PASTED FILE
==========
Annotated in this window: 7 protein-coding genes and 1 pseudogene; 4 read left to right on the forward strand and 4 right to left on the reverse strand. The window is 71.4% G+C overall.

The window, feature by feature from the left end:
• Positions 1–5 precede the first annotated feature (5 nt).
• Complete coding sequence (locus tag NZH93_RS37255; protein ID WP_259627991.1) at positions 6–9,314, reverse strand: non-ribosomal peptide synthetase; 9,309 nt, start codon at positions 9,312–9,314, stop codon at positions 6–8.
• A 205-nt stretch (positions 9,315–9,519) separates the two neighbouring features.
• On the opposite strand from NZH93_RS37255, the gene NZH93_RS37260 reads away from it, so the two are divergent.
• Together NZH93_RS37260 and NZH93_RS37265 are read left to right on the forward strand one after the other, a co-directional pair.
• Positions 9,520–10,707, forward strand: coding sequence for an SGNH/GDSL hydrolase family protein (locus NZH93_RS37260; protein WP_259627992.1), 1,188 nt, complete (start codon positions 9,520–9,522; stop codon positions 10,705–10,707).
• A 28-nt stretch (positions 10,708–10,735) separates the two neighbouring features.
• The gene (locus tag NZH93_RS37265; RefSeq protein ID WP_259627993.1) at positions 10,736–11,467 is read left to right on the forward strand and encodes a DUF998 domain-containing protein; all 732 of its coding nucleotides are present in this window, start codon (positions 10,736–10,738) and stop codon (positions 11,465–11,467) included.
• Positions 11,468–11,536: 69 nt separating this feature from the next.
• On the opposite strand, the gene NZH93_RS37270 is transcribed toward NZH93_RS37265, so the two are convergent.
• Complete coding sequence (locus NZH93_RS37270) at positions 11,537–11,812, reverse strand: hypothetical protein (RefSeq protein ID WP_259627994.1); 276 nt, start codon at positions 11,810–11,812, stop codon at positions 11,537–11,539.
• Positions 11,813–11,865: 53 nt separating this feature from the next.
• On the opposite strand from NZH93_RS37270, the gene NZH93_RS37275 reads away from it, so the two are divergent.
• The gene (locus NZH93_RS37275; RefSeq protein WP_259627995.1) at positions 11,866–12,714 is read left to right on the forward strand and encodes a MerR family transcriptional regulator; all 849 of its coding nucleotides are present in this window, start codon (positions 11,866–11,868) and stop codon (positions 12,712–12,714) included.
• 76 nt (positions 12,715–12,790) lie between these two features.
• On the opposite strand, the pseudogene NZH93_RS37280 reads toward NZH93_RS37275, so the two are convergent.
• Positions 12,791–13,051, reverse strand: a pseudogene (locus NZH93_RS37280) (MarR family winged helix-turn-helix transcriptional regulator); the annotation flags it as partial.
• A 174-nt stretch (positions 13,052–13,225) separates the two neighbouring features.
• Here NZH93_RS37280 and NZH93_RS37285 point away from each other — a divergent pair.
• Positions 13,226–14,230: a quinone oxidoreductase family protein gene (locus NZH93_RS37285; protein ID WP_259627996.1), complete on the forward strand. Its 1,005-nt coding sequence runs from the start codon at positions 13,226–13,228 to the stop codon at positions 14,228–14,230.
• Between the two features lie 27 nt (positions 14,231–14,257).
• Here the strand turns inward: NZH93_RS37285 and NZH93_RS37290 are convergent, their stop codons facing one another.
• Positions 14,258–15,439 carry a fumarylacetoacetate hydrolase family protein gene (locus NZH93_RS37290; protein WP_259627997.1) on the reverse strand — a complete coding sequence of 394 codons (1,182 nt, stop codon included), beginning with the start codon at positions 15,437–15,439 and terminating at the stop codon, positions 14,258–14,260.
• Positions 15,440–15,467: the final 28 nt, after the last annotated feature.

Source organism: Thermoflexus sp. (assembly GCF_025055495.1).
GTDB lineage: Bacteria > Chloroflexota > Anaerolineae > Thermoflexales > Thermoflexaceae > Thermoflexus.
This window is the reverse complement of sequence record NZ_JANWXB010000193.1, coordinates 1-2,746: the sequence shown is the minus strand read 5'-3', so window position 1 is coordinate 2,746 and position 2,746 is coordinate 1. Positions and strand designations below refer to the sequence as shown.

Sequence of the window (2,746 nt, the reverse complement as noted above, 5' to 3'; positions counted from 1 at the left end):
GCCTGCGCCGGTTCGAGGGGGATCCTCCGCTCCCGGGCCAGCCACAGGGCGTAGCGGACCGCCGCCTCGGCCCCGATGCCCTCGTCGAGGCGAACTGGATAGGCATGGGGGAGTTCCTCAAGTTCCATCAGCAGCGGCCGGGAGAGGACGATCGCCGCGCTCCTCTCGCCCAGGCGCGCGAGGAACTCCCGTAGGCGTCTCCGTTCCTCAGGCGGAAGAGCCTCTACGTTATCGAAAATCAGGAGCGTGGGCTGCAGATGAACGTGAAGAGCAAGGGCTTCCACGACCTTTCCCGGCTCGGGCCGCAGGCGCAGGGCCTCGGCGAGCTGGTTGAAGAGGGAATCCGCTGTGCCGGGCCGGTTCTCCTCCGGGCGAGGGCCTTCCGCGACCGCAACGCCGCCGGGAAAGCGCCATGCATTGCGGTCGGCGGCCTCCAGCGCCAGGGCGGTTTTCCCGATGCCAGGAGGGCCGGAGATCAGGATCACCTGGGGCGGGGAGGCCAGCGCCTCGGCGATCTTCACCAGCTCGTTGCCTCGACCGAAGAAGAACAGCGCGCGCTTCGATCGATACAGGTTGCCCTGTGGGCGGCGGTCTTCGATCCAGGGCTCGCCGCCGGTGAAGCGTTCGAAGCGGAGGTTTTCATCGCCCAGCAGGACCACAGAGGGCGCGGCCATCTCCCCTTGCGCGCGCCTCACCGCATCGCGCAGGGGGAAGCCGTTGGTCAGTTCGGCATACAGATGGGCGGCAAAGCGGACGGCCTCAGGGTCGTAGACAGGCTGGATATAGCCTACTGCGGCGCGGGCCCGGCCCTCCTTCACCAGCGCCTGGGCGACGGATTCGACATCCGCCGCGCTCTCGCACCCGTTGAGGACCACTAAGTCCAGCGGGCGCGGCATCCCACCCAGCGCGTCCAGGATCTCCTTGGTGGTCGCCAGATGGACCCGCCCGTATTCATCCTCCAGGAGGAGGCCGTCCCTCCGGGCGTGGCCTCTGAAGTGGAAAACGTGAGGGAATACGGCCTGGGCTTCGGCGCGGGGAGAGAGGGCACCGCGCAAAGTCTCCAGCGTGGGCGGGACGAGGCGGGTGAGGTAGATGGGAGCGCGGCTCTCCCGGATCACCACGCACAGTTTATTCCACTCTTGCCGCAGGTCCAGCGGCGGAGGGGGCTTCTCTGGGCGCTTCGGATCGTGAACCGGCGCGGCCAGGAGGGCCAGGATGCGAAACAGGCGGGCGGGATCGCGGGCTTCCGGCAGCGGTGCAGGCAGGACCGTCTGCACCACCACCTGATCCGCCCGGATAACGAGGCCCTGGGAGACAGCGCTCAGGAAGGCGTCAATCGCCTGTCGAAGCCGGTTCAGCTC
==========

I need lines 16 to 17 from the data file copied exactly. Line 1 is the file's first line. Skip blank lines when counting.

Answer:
• The gene (locus NZH93_RS37275; RefSeq protein WP_259627995.1) at positions 11,866–12,714 is read left to right on the forward strand and encodes a MerR family transcriptional regulator; all 849 of its coding nucleotides are present in this window, start codon (positions 11,866–11,868) and stop codon (positions 12,712–12,714) included.
• 76 nt (positions 12,715–12,790) lie between these two features.